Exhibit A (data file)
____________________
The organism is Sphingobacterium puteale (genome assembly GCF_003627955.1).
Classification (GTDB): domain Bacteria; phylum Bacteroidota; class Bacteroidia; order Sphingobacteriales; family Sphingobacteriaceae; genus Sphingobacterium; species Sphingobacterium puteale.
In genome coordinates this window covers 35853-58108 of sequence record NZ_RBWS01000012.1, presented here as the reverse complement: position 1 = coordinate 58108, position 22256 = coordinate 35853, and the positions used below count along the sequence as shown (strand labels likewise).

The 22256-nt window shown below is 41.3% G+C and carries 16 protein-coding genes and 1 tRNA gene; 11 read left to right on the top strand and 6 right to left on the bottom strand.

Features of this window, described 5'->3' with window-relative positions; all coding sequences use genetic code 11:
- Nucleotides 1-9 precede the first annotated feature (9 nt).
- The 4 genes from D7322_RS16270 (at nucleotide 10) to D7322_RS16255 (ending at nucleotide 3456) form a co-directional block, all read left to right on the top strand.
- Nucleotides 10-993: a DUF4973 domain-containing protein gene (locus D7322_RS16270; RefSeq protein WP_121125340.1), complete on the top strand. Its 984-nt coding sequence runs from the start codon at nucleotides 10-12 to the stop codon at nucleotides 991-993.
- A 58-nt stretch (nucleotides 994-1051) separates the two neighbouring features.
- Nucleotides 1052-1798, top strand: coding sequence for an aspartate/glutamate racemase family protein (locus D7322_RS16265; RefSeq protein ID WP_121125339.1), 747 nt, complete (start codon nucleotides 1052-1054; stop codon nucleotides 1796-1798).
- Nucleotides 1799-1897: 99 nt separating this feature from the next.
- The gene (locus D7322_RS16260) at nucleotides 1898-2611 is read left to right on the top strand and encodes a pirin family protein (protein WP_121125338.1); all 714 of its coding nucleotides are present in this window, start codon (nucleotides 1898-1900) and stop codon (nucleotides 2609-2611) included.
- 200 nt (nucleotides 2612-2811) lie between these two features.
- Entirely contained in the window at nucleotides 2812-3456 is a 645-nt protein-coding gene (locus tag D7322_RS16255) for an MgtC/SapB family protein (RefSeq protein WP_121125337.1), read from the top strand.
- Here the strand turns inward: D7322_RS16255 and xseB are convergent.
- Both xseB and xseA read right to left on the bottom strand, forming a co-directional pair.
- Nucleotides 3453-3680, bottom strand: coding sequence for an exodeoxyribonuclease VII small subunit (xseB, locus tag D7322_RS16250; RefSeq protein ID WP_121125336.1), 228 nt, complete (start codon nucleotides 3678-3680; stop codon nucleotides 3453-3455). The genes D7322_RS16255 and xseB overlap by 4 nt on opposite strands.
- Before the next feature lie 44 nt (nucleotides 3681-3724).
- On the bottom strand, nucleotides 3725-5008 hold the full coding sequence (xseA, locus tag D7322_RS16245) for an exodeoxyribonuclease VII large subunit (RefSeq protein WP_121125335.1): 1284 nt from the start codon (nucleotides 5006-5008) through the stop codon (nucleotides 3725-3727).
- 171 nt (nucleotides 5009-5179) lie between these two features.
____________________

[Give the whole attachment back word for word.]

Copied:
The organism is Sphingobacterium puteale (genome assembly GCF_003627955.1).
Classification (GTDB): domain Bacteria; phylum Bacteroidota; class Bacteroidia; order Sphingobacteriales; family Sphingobacteriaceae; genus Sphingobacterium; species Sphingobacterium puteale.
In genome coordinates this window covers 35853-58108 of sequence record NZ_RBWS01000012.1, presented here as the reverse complement: position 1 = coordinate 58108, position 22256 = coordinate 35853, and the positions used below count along the sequence as shown (strand labels likewise).

The 22256-nt window shown below is 41.3% G+C and carries 16 protein-coding genes and 1 tRNA gene; 11 read left to right on the top strand and 6 right to left on the bottom strand.

Features of this window, described 5'->3' with window-relative positions; all coding sequences use genetic code 11:
- Nucleotides 1-9 precede the first annotated feature (9 nt).
- The 4 genes from D7322_RS16270 (at nucleotide 10) to D7322_RS16255 (ending at nucleotide 3456) form a co-directional block, all read left to right on the top strand.
- Nucleotides 10-993: a DUF4973 domain-containing protein gene (locus D7322_RS16270; RefSeq protein WP_121125340.1), complete on the top strand. Its 984-nt coding sequence runs from the start codon at nucleotides 10-12 to the stop codon at nucleotides 991-993.
- A 58-nt stretch (nucleotides 994-1051) separates the two neighbouring features.
- Nucleotides 1052-1798, top strand: coding sequence for an aspartate/glutamate racemase family protein (locus D7322_RS16265; RefSeq protein ID WP_121125339.1), 747 nt, complete (start codon nucleotides 1052-1054; stop codon nucleotides 1796-1798).
- Nucleotides 1799-1897: 99 nt separating this feature from the next.
- The gene (locus D7322_RS16260) at nucleotides 1898-2611 is read left to right on the top strand and encodes a pirin family protein (protein WP_121125338.1); all 714 of its coding nucleotides are present in this window, start codon (nucleotides 1898-1900) and stop codon (nucleotides 2609-2611) included.
- 200 nt (nucleotides 2612-2811) lie between these two features.
- Entirely contained in the window at nucleotides 2812-3456 is a 645-nt protein-coding gene (locus tag D7322_RS16255) for an MgtC/SapB family protein (RefSeq protein WP_121125337.1), read from the top strand.
- Here the strand turns inward: D7322_RS16255 and xseB are convergent.
- Both xseB and xseA read right to left on the bottom strand, forming a co-directional pair.
- Nucleotides 3453-3680, bottom strand: coding sequence for an exodeoxyribonuclease VII small subunit (xseB, locus tag D7322_RS16250; RefSeq protein ID WP_121125336.1), 228 nt, complete (start codon nucleotides 3678-3680; stop codon nucleotides 3453-3455). The genes D7322_RS16255 and xseB overlap by 4 nt on opposite strands.
- Before the next feature lie 44 nt (nucleotides 3681-3724).
- On the bottom strand, nucleotides 3725-5008 hold the full coding sequence (xseA, locus tag D7322_RS16245) for an exodeoxyribonuclease VII large subunit (RefSeq protein WP_121125335.1): 1284 nt from the start codon (nucleotides 5006-5008) through the stop codon (nucleotides 3725-3727).
- 171 nt (nucleotides 5009-5179) lie between these two features.